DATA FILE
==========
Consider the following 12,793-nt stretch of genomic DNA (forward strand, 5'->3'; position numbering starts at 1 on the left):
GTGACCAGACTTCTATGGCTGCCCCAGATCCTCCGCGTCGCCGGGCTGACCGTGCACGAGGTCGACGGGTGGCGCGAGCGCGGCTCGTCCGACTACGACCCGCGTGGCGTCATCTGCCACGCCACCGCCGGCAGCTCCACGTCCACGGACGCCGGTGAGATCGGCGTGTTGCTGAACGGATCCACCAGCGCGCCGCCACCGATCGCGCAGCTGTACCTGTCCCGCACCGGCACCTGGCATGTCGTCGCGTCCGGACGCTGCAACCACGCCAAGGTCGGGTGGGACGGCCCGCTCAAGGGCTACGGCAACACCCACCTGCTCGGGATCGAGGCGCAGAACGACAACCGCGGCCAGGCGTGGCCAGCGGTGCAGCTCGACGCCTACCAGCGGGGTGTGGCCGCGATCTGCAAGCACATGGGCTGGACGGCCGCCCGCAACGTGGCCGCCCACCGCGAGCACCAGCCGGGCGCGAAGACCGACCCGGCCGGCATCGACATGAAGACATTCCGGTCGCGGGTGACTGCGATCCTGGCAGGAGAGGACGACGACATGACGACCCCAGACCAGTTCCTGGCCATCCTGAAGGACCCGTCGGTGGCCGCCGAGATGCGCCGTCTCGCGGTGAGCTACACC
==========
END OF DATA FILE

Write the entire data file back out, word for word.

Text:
Consider the following 12,793-nt stretch of genomic DNA (forward strand, 5'->3'; position numbering starts at 1 on the left):
GTGACCAGACTTCTATGGCTGCCCCAGATCCTCCGCGTCGCCGGGCTGACCGTGCACGAGGTCGACGGGTGGCGCGAGCGCGGCTCGTCCGACTACGACCCGCGTGGCGTCATCTGCCACGCCACCGCCGGCAGCTCCACGTCCACGGACGCCGGTGAGATCGGCGTGTTGCTGAACGGATCCACCAGCGCGCCGCCACCGATCGCGCAGCTGTACCTGTCCCGCACCGGCACCTGGCATGTCGTCGCGTCCGGACGCTGCAACCACGCCAAGGTCGGGTGGGACGGCCCGCTCAAGGGCTACGGCAACACCCACCTGCTCGGGATCGAGGCGCAGAACGACAACCGCGGCCAGGCGTGGCCAGCGGTGCAGCTCGACGCCTACCAGCGGGGTGTGGCCGCGATCTGCAAGCACATGGGCTGGACGGCCGCCCGCAACGTGGCCGCCCACCGCGAGCACCAGCCGGGCGCGAAGACCGACCCGGCCGGCATCGACATGAAGACATTCCGGTCGCGGGTGACTGCGATCCTGGCAGGAGAGGACGACGACATGACGACCCCAGACCAGTTCCTGGCCATCCTGAAGGACCCGTCGGTGGCCGCCGAGATGCGCCGTCTCGCGGTGAGCTACACC